Qamishli, the second largest city in Al-Hasakah Governorate, is considered a center for both the Kurdish and the Assyrian ethnic groups in Syria. It was heavily settled by refugees from the Assyrian genocide. Assyrians were the majority in the city until the 1970s, when Kurds from the surrounding countryside moved into the city in numbers. Qamishli is renowned for its large Christmas parade, and Newroz and Kha b-Nisan festivals.
In March 2004, during a chaotic soccer match, the Qamishli riots began when visiting Arab fans from Deir ez-Zor started praising Saddam Hussein to taunt the Kurdish home fans. The riot expanded out of the stadium and weapons were used against people of Kurdish background. In the aftermath, at least 30 Kurds were killed as the Syrian security services took over the city. The event became known the "Qamishli massacre".
In June 2005, thousands of Kurds demonstrated in Qamishli to protest the assassination of Sheikh Khaznawi, a Kurdish cleric in Syria, resulting in the death of one policeman and injury to four Kurdish civilians. In March 2008, according to Human Rights Watch, three more Kurds were killed when Syrian security forces opened fire on people celebrating the spring festival of Newroz.
Syrian Civil War
With the Syrian Civil War and the Rojava conflict from 2011, the city grew into a major political role, being the de facto capital of the Autonomous Administration of North and East Syria (AANES). Part of the city, as well as an area to the south which includes Qamishli Airport, remain under the administration of the Syrian government. Unlike many Syrian cities, Qamishli has not seen large-scale fighting during the war, although it has been affected by Islamic State of Iraq and the Levant attacks in 2015 and 2016, as well as brief skirmishes between AANES and regime forces in 2016 and 2018. Qamishli is home to Chirkin prison, which houses detained Islamic State militants.
On 17 August 2020, Syrian forces reportedly clashed with US troops near Qamishli, which resulted in the death of one Syrian. Two other Syrian soldiers were said to have been injured during the clash, state media added.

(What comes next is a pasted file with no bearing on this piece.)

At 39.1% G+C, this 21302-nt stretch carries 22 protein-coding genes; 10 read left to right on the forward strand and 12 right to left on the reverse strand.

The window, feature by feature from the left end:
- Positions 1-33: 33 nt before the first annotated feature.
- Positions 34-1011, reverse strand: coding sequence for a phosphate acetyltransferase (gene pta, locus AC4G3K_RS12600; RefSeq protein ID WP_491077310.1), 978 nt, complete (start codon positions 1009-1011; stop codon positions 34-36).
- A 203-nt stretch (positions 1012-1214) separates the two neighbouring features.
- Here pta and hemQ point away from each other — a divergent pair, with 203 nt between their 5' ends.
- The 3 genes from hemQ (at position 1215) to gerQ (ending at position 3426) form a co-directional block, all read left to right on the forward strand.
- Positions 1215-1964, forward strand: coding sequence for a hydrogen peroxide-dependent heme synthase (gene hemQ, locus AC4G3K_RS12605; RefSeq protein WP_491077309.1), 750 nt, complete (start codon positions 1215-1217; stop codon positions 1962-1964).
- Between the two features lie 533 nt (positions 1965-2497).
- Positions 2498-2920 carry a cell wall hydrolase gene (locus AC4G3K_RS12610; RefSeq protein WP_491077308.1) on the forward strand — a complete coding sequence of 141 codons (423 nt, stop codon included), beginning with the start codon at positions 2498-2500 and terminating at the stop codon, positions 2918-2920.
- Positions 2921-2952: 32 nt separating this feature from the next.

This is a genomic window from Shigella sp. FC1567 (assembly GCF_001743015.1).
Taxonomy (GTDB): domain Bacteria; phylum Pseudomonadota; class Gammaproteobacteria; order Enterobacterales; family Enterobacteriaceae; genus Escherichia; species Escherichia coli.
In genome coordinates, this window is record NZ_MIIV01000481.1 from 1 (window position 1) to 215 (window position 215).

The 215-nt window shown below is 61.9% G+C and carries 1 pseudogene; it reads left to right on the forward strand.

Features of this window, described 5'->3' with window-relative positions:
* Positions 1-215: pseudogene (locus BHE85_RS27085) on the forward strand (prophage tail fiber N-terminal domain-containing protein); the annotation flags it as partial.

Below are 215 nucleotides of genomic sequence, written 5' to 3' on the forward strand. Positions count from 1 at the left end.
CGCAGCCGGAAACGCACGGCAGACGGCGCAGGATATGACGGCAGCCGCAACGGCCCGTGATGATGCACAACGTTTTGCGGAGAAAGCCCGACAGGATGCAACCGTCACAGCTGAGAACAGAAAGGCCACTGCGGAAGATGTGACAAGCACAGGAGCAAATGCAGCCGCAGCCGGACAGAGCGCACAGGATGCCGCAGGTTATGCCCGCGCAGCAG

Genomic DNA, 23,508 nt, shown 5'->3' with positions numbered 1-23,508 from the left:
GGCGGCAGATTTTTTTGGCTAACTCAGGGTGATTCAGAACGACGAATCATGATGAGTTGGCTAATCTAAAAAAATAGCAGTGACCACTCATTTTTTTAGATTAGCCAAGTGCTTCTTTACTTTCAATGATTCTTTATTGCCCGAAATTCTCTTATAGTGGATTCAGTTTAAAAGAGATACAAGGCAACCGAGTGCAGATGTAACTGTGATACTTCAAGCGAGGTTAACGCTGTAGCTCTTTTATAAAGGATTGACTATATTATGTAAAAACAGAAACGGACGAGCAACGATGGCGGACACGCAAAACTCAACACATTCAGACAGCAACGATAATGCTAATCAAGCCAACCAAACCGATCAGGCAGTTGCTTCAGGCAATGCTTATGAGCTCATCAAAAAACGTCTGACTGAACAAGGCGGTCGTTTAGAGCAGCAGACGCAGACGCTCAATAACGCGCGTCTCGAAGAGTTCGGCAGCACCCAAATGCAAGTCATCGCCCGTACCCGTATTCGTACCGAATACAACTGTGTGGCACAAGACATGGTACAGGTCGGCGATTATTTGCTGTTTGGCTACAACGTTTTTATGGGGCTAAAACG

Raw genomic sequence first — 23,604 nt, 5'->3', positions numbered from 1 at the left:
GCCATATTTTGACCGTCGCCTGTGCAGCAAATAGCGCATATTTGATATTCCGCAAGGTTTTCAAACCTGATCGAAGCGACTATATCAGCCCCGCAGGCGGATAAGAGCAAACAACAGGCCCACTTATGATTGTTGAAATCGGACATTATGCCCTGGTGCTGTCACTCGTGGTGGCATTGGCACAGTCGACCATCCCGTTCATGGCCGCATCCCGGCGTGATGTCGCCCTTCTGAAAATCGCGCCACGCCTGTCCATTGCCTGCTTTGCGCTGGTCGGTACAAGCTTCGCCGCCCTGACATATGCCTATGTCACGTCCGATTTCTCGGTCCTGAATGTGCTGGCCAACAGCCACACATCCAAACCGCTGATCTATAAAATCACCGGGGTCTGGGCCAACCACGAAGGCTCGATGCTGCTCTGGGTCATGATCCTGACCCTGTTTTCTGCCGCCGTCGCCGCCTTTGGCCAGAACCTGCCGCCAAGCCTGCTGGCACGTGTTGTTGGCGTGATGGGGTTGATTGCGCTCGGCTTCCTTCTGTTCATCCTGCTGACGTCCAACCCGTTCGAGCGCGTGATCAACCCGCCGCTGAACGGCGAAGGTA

The Syrian government remains in control of a large part of the centre of the city as well as a substantial rural area to the south, including the airport, the border crossing, various government buildings, and many residential neighborhoods. The Damascus government still organises the production and the distribution of the harvest in the southern countryside, and organizes flights between Qamishli and other Syrian cities, as well as Beirut. Most of the city is under the administration of the AANES.
The Köppen climate classification subtype for this climate is "Csa" (Mediterranean climate; dry-summer subtropical climate). The summers tend to be dry and warm, with July being the hottest month of the year, while the winters are usually cold and wet, with January being the coldest month and having an average of 11 days of rain. In total, around 53 days of rain occur every year.
|Climate data for Qamishli (1961–1990, extremes 1952–present)|
|Record high °C (°F)||23.6 |
|Average high °C (°F)||10.6 |
|Daily mean °C (°F)||6.1 |
|Average low °C (°F)||2.3 |
|Record low °C (°F)||−11.3 |
|Average precipitation mm (inches)||78.3 |
|Average precipitation days (≥ 1.0 mm)||8.6||7.9||8.3||8.0||3.6||0.6||0.0||0.0||0.1||3.2||4.9||7.9||53.1|
|Average relative humidity (%)||71||68||64||60||47||29||24||24||27||39||57||70||48|
|Mean monthly sunshine hours||148.8||154.0||204.6||222.0||288.3||339.0||356.5||350.3||312.0||254.2||192.0||148.8||2,970.5|
|Mean daily sunshine hours||4.8||5.5||6.6||7.4||9.3||11.3||11.5||11.3||10.4||8.2||6.4||4.8||8.1|
|Source 1: NOAA|
|Source 2: Deutscher Wetterdienst (humidity, 1974–1978), Meteo Climat (record highs and lows)|
Qamishli Airport was closed to civilians in October 2015, but later reopened. Syrian airline companies including Cham Wings Airlines, FlyDamas and Syrian Air provide flights between Qamishli and Damascus, Latakia, and Beirut.
Media and education
While prior to the Rojava conflict, there had been no institution of higher education in northeastern Syria, in September 2014 the Mesopotamian Social Sciences Academy started teaching. Following the University of Afrin, in July 2016 the Jazira Canton's Board of Education officially established the second Syrian Kurdish university in Qamishli. The University of Rojava initially comprised four faculties: Medicine, Engineering, Sciences, and Arts and Humanities. Programs taught include health, oil, computer and agricultural engineering, physics, chemistry, history, psychology, geography, mathematics, primary school teaching, and Kurdish literature.
- Aram Tigran, singer
- Ciwan Haco, singer
- Gregorius Yohanna Ibrahim, Syriac Orthodox Archbishop of Aleppo
- Ignatius Aphrem II, Patriarch of the Syriac Orthodox Church
- Gabriel Asaad, Assyrian Musician
- Assyrians in Syria
- Kurds in Syria
- 2004 Qamishli riots
- 2015 Qamishli bombings
- Battle of Qamishli (2016)
- Armenian Catholic Eparchy of Qamishli
- See also the article Terms for Syriac Christians